Dead geese lie along the shore of Wolf Lake in Hammond. The Indiana Department of Natural Resources is investigating after receiving several reports of dead waterfowl at the lake since mid-February. Photo provided by Stacey Cycak Beason and Leo Mores
Dead geese lie along the shore of Wolf Lake in Hammond. The Indiana Department of Natural Resources is investigating after receiving several reports of dead waterfowl at the lake since mid-February. Photo provided by Stacey Cycak Beason and Leo Mores
HAMMOND — While a mass die-off of waterfowl from earlier this year is still being investigated at Wolf Lake, another investigation was sparked after pieces of plastic and Styrofoam were found in the water in the nearby George Lake in Hammond.

Ron Novak, director of the Hammond Department of Environmental Management, said the Indiana Department of Environmental Management was contacted to investigate after plastic pellets were found by a resident April 3 in the north basin of George Lake.

“We have been working with IDEM to gather the information on that particular discharge, working with the Hammond Sanitary District and the Hammond Port Authority,” Novak said at a public meeting April 21 at Lost Marsh Golf Course. “We’ve had several meetings with IDEM and we are looking at where that material came from and identifying the material.”

In addition, Styrofoam pieces were found in the south basin of George Lake shortly after the plastic pellets were reported in the north basin. Novak said that incident also is being investigated. He said both investigations are ongoing.

“We found about (the plastic) from a citizen complaint, we investigated and found out that it appears to be an ongoing type of problem out there,” Novak said. “We are trying to find out how far it goes back and if there was a permit issued for discharging from the state and city.”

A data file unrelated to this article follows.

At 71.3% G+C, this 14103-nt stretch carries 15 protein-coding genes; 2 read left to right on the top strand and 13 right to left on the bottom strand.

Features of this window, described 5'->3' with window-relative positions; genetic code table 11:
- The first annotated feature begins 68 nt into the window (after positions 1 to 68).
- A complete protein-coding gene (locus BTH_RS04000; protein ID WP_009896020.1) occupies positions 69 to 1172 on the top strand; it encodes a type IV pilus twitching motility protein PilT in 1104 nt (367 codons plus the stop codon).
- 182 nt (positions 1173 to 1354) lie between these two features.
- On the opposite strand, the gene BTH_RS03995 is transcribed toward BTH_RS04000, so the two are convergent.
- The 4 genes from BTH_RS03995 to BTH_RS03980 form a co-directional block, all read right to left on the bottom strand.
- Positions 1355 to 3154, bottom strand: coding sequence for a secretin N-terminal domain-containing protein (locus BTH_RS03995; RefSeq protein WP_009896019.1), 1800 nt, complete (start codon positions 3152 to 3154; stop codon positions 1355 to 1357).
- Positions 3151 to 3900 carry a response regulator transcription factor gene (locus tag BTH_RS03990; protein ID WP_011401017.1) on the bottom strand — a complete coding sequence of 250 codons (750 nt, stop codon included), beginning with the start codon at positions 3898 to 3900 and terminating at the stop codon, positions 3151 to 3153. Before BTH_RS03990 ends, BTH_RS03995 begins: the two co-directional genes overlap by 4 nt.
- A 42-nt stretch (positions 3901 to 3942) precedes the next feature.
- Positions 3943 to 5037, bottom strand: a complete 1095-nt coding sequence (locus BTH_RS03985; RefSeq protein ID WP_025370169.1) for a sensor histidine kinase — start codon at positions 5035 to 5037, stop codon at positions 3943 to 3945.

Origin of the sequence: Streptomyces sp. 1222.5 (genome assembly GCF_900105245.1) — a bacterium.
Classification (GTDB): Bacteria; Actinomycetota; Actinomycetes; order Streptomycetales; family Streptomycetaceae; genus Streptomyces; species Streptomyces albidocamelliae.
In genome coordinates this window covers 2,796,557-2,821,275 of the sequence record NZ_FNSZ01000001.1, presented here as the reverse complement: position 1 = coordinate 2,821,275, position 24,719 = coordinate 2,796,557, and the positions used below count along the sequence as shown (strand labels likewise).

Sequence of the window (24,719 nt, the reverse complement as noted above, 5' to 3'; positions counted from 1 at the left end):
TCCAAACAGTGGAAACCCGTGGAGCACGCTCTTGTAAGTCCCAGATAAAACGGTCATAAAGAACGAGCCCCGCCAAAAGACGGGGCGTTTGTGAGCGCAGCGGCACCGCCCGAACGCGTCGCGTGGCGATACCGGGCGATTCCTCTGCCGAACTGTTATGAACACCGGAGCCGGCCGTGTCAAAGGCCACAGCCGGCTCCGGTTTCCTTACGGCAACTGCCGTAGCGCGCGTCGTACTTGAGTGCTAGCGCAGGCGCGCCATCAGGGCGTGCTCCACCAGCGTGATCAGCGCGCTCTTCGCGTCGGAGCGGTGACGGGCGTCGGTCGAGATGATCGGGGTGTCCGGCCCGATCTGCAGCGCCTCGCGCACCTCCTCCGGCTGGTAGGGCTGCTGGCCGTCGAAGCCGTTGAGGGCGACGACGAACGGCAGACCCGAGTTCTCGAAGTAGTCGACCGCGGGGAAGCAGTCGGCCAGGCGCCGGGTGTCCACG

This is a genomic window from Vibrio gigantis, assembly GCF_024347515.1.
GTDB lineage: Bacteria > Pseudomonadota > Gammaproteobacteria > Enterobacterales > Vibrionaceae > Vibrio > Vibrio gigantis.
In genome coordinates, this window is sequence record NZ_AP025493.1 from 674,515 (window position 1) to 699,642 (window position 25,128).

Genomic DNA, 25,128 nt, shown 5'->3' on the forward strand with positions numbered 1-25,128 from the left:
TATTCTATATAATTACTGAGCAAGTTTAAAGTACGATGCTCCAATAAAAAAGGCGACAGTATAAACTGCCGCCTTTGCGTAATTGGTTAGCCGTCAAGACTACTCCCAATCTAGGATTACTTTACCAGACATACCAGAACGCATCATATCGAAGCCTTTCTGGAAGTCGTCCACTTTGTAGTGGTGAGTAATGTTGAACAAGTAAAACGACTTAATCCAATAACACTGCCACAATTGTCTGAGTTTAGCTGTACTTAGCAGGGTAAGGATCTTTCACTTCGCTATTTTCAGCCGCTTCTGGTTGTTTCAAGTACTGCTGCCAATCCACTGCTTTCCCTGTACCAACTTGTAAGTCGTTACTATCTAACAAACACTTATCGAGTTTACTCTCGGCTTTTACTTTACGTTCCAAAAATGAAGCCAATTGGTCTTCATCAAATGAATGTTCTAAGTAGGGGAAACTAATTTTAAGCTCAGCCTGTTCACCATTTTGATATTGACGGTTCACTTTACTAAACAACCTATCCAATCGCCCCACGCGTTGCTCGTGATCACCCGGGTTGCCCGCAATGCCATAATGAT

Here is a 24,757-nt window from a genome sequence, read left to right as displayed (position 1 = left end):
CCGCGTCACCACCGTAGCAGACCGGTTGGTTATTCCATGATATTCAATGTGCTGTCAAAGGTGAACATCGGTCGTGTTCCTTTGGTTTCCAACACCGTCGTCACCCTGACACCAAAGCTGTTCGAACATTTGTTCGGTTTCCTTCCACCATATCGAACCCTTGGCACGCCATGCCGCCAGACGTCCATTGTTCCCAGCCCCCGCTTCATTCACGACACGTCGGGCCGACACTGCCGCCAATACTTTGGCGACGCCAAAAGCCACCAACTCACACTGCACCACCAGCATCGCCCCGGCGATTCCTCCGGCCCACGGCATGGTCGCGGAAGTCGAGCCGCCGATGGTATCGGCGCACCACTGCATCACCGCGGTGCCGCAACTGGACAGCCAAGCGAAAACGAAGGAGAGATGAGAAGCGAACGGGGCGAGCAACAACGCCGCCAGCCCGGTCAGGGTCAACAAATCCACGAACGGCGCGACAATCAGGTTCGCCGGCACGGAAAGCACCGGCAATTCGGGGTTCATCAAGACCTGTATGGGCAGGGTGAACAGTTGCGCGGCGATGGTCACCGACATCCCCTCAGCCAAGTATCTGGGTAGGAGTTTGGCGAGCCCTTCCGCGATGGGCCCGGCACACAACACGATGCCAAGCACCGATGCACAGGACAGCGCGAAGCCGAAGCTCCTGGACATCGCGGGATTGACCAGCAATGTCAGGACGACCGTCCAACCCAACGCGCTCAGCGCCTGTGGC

Whiting resident Carolyn Marsh said she believes the plastic pieces are from PolyJohn Enterprise Corporation at 2500 Gaspar Ave. in Whiting. According to IDEM documents, environmental officials found that the company has been previously cited for discharging pollutants into George Lake wetlands.

Marsh is among a group of Hammond and Whiting area residents who document and discuss environmental concerns.

“I think people have a hard time wanting to accept that our area is polluted,” Marsh said. “I think a lot of people are in denial, and being in denial means you don’t have to do anything. That’s why we need to speak up. We are obligated to do so.”

In July 20, 2020, IDEM said it investigated the PolyJohn property after a complaint was made about thousands of pieces of plastic being discharged into George Lake. During a subsequent inspection, environmental officials noted numerous pieces of blue, orange and yellow plastic in the southeast corner of George Lake, adjacent to PolyJohn, according to the IDEM report.

In the report, IDEM inspectors noted a stormwater line on PolyJohn property that collects stormwater along the southern portion of the facility and extends beyond the property, discharging into a ditch that leads into George Lake wetlands. Plastic pieces were found in the ditch and on PolyJohn property. The inspector said it appeared the stormwater system and wind were responsible for carrying the plastic from the property into the wetlands, according to the IDEM report.

IDEM issued a violation notice on Feb. 4, 2021, that required the company to correct the violations and also listed penalties of monetary fines.

IDEM said it received the latest complaint on April 5, in which it was reported that a material was being discharged into George Lake. PolyJohn officials did not respond to questions about the discharges.

At March’s Mayor’s Night Out meeting at Lost Marsh Golf Course in Hammond, Hammond Mayor Thomas McDermott Jr. said the latest investigations of George Lake's north and south basins are something the city doesn't take lightly.